Analysis of Chopin's the Story of an Hour

Submitted by: Submitted by

Views: 1864

Words: 1156

Pages: 5

Category: Literature

Date Submitted: 03/17/2011 10:34 AM

Report This Essay

Kate Chopin’s "The Story of an Hour"

Dawn Korsick


Professor Porter

March 6, 2011

I had to read the short story, “The Story of an Hour” (Chopin, 1894), twice. The first time was a quick read through when it had captured my attention with the following sentence, “When the storm of grief had spent itself she went away to her room alone. She would have no one follow” (Chopin, 1894). This sentence alone made me read the short story at a faster pace just to find out what was going to happen at the end. I had taken to the reader-response approach to this story and during the second time of reading, I had made a connection with the character of Mrs. Mallard and the feeling of finally becoming free from a commitment that took away one’s independence.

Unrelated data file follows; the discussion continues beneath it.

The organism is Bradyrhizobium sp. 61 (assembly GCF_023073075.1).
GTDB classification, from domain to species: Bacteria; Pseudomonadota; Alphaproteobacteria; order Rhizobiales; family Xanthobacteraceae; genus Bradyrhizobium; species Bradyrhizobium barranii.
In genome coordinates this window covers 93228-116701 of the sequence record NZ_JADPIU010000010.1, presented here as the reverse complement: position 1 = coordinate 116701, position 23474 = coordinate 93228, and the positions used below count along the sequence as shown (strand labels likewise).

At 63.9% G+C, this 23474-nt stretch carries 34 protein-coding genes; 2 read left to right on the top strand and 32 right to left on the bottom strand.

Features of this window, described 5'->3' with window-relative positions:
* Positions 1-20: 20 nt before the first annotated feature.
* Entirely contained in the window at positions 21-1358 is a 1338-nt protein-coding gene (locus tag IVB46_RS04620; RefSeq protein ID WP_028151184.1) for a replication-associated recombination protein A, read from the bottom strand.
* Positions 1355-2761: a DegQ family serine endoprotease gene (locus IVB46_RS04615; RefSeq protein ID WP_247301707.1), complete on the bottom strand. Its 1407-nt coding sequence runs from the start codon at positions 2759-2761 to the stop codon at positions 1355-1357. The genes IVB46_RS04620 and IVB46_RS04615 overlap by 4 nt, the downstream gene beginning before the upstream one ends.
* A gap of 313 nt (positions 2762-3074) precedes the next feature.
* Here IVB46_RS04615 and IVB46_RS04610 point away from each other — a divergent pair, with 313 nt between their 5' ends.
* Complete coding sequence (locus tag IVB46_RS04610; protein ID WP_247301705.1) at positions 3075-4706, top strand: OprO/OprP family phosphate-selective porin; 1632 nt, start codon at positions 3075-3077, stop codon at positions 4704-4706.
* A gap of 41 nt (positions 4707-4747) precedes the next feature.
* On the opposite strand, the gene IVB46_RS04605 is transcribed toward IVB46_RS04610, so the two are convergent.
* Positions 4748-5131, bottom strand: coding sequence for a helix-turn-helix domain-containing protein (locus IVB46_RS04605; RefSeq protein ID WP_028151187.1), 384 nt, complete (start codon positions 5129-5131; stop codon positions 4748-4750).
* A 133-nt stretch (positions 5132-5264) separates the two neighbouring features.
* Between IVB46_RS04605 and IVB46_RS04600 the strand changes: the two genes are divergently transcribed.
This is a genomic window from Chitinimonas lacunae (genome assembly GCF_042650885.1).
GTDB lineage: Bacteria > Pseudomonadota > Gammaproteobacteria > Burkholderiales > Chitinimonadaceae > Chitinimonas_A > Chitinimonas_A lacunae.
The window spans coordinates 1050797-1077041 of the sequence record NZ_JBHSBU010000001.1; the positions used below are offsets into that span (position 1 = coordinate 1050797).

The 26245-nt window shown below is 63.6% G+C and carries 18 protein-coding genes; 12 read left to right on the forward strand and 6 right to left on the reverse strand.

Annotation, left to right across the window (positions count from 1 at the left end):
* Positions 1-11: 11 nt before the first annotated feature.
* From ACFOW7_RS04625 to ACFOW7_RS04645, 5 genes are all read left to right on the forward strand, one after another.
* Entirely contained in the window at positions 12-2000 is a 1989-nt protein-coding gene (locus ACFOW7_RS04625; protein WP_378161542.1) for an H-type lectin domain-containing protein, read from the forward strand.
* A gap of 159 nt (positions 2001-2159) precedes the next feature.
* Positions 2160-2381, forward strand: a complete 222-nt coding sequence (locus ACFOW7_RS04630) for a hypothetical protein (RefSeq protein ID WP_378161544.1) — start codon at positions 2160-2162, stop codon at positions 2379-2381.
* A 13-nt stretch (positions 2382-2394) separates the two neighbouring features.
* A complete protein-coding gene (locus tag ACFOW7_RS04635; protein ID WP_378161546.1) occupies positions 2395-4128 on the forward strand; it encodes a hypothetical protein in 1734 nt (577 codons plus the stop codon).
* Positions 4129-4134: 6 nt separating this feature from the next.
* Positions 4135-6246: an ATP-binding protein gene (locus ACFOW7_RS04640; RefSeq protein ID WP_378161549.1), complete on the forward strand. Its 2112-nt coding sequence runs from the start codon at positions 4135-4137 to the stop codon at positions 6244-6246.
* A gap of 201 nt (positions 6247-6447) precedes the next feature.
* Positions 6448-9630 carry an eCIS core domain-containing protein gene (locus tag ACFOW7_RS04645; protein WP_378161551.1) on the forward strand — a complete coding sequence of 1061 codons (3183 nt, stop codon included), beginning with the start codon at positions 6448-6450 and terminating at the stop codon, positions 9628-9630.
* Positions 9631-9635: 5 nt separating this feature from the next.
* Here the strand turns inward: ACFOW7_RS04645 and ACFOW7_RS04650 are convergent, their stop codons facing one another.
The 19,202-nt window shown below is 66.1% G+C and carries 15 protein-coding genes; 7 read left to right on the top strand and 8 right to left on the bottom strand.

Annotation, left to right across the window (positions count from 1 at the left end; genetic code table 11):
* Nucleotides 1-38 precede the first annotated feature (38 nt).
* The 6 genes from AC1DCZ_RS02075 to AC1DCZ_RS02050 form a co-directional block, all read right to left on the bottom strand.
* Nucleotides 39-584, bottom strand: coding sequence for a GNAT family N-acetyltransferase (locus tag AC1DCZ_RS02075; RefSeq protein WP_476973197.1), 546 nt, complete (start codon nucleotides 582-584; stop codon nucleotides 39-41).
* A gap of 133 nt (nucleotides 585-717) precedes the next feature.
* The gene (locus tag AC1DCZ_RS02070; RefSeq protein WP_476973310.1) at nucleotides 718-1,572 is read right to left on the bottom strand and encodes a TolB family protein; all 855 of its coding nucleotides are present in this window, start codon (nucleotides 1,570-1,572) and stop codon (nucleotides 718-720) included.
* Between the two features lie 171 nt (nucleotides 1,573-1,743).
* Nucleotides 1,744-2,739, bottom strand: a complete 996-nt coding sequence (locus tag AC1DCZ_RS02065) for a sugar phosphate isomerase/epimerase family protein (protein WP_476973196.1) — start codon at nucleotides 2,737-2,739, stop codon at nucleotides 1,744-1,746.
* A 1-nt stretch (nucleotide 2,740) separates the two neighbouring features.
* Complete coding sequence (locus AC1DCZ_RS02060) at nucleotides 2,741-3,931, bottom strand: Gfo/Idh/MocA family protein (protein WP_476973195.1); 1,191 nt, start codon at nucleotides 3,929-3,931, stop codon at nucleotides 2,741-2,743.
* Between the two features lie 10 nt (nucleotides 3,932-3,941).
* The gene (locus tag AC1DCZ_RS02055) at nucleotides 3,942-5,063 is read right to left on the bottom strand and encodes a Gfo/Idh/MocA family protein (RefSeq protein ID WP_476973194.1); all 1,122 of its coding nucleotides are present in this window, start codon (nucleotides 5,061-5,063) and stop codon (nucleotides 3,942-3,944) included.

It was during the first few paragraphs that you felt Mrs. Mallard’s depression and sadness, these emotions together with her known heart condition, as the reader, you imagined the worst for when she would go to her room alone. It isn’t until Mrs. Mallard starts describing the scenes outside of her window in paragraph five, that you start to understand that what we are reading is a short story filled with symbolism and imagery. Of course this is confirmed in paragraph eleven, “She said it over and over under her breath: “free, free, free!” (Chopin, 1894). And it was this sentence that my connection was confirmed.

Although a historical and biographical approach can be taken to critically analyze Kate Chopin’s “The Story of an Hour”, I believe, as a feminist by nature, that women of all periods of time can make a connection and find meaning in this short story.

In regards to a historical and biographical approach in analyzing “The Story of an Hour” (Chopin, 1894), we start with the fact that it was written in the nineteenth century and during the time that restrictive rules had not allowed women to live as they saw fit, but rather their image was that of the man that they married. Kate...